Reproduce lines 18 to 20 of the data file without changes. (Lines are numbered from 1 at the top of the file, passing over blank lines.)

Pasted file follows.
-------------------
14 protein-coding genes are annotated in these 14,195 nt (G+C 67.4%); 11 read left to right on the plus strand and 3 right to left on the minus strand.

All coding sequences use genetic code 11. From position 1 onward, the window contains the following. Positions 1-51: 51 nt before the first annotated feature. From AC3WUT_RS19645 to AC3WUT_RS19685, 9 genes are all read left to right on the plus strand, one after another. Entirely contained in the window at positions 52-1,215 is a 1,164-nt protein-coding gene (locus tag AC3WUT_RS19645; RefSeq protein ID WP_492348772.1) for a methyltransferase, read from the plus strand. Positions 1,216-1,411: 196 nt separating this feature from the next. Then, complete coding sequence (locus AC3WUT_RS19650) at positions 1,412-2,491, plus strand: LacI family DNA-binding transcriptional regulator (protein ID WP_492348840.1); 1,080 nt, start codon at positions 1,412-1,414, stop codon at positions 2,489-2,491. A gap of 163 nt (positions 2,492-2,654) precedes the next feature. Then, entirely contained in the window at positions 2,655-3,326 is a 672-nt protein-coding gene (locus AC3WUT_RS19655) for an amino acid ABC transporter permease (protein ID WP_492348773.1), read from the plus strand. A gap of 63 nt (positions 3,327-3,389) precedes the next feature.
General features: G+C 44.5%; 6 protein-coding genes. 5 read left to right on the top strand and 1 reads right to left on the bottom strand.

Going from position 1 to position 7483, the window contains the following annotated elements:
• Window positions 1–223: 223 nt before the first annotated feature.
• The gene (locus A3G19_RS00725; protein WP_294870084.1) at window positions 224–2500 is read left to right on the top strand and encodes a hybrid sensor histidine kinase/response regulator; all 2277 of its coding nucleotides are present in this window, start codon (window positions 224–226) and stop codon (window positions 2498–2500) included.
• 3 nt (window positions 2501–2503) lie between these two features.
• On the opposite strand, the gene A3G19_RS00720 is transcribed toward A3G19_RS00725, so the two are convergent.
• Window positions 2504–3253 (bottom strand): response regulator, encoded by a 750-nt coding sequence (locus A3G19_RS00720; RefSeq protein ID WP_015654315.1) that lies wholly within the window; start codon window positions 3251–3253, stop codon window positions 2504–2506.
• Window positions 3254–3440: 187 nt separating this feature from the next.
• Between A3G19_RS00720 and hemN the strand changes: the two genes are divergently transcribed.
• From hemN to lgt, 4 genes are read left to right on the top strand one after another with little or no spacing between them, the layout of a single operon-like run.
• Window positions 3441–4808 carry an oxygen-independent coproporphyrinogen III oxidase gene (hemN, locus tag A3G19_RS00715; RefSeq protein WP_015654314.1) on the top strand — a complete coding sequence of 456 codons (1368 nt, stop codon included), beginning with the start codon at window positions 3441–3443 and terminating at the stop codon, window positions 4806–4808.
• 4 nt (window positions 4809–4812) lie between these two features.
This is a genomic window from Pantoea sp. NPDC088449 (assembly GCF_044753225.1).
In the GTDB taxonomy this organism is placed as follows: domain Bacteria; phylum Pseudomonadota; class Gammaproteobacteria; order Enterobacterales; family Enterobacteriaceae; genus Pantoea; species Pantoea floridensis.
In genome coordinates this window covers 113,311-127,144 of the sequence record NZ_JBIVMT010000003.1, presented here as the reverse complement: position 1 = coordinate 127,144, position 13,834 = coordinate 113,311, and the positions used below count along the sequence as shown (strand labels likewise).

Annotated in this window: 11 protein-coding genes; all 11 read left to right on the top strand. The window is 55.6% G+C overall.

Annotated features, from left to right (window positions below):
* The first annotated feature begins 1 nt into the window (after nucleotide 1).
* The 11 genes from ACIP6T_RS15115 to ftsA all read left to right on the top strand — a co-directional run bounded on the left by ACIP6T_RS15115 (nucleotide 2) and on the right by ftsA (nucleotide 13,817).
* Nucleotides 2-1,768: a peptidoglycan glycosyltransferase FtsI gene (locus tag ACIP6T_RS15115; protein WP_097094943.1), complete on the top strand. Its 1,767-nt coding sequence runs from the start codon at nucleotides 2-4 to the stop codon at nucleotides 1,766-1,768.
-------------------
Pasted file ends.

Annotated in this window: 11 protein-coding genes; all 11 read left to right on the top strand. The window is 55.6% G+C overall.

Annotated features, from left to right (window positions below):
* The first annotated feature begins 1 nt into the window (after nucleotide 1).